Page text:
Microsoft’s “Fetch!” Recognizes Dogs, Is Man’s New Best Friend

Microsoft’s “Fetch!” Recognizes Dogs, Is Man’s New Best Friend

Microsoft’s “Fetch!” app can recognize dogs’ breeds from pictures, while it can even tell what breed of a dog you would be

By Saad Chandna on Feb 12, 2016 at 2:18 pm EST

Microsoft Corporation (NASDAQ:MSFT) has released an app named “Fetch!” which can tell you what breed a certain dog is. Perhaps drawing inspiration from other recognition apps such as SoundHound, which recognizes a music track based on a short audio clip, Microsoft’s app can be useful for users to get acquainted with various dog breeds. If you feel like having a bit of fun, the app can even tell you which breed you would be if you were a dog.

As Microsoft outlined in its feature post, the Fetch! App is a graduate of Microsoft’s Garage labs and draws on data from Project Oxford. Utilizing artificial intelligence, this project is a follow-up of other ventures by Microsoft such as, and Fetch! makes the best of new, powerful machine learning technology to deliver near-accurate results – if the app’s reviews are anything to go by. Mitch Goldberg, the Microsoft Research Development Director responsible for the canine app experience, said that the eventual aim was “to show that object recognition is something anyone could understand and interact with.”

Microsoft claims that the app is addictive after a few tries. If the app cannot recognize the exact breed of the dog, it will tell the percentage of resemblance that the dog bears to any specific breed. You can tap on the percentage to bring up a list of the top five breeds that the dog is comprised of. Further information can be found on any specific breed.

Interestingly enough, the app cannot be tricked into saying that an inanimate object looks like a dog. Pointing at a plant will have the app respond with “No dogs found! Hmmm… This looks more like… plant?” However, when users snap a picture of a human being, the app will tell you which breed of a dog the subject best resembles. The app will reveal why it chose that particular breed to describe the person. It is unlikely that Fetch! can fetch accurate personality results based on a person’s picture, which makes this seem like a fun version of all those personality quizzes found on Facebook. Microsoft hinted at this when it revealed that no two photographs will yield the same results – you could be a Chihuahua in one picture, and a Bulldog in the next.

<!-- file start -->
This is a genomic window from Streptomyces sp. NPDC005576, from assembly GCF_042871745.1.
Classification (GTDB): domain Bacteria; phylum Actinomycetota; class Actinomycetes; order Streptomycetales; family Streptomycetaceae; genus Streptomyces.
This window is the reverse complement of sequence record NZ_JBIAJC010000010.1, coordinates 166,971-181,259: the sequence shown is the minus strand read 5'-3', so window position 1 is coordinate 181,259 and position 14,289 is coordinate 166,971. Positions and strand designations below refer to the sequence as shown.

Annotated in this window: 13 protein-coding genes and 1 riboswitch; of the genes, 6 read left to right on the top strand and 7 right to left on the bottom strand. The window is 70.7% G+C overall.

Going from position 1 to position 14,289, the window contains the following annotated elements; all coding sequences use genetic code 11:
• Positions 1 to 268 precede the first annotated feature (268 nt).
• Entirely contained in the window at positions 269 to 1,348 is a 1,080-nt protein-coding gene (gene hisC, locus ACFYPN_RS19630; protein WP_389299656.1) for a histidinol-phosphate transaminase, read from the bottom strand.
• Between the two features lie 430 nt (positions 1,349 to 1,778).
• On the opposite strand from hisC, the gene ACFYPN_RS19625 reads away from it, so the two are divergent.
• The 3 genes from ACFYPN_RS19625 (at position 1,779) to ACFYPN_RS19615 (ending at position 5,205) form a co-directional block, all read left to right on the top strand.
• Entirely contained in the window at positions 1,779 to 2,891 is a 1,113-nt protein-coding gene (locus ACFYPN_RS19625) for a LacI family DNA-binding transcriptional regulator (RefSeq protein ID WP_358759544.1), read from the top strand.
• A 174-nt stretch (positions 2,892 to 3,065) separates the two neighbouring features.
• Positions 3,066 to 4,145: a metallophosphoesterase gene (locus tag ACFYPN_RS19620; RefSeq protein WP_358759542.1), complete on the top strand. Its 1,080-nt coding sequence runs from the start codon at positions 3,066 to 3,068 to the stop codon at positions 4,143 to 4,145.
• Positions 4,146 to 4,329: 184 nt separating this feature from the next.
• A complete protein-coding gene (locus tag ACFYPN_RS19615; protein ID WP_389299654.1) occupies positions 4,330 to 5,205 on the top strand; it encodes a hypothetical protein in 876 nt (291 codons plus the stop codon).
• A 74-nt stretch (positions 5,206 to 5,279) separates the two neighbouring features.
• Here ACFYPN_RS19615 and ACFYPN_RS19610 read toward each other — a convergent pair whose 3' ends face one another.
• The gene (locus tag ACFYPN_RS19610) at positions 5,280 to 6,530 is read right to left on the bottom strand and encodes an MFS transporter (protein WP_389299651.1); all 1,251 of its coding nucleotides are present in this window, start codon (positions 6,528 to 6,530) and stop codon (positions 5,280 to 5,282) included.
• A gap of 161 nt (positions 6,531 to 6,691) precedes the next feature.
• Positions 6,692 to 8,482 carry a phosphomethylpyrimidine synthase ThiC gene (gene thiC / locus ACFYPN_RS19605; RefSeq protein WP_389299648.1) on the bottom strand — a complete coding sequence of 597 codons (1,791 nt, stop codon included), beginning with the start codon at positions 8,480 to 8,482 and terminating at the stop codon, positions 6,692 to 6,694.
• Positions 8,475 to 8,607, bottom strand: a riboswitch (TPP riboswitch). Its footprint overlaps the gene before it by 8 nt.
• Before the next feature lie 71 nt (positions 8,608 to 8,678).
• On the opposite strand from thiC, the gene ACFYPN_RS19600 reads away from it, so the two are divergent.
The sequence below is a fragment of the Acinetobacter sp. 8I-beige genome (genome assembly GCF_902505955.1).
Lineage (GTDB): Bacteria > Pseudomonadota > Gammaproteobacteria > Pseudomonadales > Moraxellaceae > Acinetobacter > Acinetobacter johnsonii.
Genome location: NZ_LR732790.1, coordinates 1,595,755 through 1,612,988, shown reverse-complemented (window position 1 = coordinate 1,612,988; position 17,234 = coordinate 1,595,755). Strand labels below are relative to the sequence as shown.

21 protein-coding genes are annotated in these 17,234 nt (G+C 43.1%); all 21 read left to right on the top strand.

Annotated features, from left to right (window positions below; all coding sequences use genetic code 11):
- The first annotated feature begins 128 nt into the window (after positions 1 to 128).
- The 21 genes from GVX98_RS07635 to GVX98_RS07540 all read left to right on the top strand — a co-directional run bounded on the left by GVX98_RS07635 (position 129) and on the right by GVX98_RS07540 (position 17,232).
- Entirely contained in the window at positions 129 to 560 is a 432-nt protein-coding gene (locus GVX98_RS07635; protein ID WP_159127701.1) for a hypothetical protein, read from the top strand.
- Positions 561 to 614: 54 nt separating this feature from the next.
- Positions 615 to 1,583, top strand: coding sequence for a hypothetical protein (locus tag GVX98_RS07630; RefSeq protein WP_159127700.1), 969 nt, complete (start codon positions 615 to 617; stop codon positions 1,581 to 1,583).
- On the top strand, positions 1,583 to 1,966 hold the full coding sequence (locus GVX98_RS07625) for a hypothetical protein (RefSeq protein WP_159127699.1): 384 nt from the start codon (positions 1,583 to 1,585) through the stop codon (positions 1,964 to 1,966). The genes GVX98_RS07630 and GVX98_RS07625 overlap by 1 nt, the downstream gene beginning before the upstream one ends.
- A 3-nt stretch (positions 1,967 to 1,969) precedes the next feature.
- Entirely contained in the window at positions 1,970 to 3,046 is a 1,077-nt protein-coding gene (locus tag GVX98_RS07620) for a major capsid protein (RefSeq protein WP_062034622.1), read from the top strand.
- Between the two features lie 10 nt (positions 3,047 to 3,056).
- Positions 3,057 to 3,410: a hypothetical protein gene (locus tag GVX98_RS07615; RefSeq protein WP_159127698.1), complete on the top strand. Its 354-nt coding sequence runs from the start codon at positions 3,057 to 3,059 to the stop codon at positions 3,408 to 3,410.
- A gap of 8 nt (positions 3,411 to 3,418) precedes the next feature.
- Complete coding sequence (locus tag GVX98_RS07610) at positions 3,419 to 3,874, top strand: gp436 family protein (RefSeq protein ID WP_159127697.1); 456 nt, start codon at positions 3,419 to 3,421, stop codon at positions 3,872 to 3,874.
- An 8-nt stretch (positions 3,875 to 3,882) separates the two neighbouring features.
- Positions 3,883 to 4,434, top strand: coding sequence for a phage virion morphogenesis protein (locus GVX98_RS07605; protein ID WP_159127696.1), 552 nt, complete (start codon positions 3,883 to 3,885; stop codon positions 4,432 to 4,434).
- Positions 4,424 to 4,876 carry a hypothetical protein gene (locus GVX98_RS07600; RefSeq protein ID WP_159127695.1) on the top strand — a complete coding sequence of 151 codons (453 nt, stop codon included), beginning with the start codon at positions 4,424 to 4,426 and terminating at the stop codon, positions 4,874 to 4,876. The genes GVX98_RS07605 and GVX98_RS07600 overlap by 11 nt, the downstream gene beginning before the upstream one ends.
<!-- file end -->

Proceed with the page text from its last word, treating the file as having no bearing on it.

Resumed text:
Images can be shared through social networks such as Facebook and Twitter, as well as through emails. If you want to keep memorabilia of your results, a scrapbook feature can store your results and pictures. The app also contains information on different dog breeds, even telling readers the type of families that different dogs are suited to. Microsoft has curated information for the app after getting feedback from kennel clubs and dog experts.

Given that the app is working with deep neural networks, the machine learning technology helps it train to be better. Hence, the app will not necessarily be perfect when it starts out, but as it learns more about individuals, the app will certainly keep on improving. Microsoft reveals that the tech behind this app is fairly advanced, and requires hard work to enable the app to detect subtle differences in photographs.

The app has a built-in feedback feature to help it improve; in case the app “misdiagnoses” a picture, users can tell Microsoft, through feedback, what the actual breed of the dog is. The company will then improve the app’s recognition capability and draft trends to improve. What seems like a fairly light and humorous attempt at an app, could actually be the beginning of some of the most integral AI work undertaken by Microsoft. iOS users can download the app from the App Store to get started on their canine adventure.

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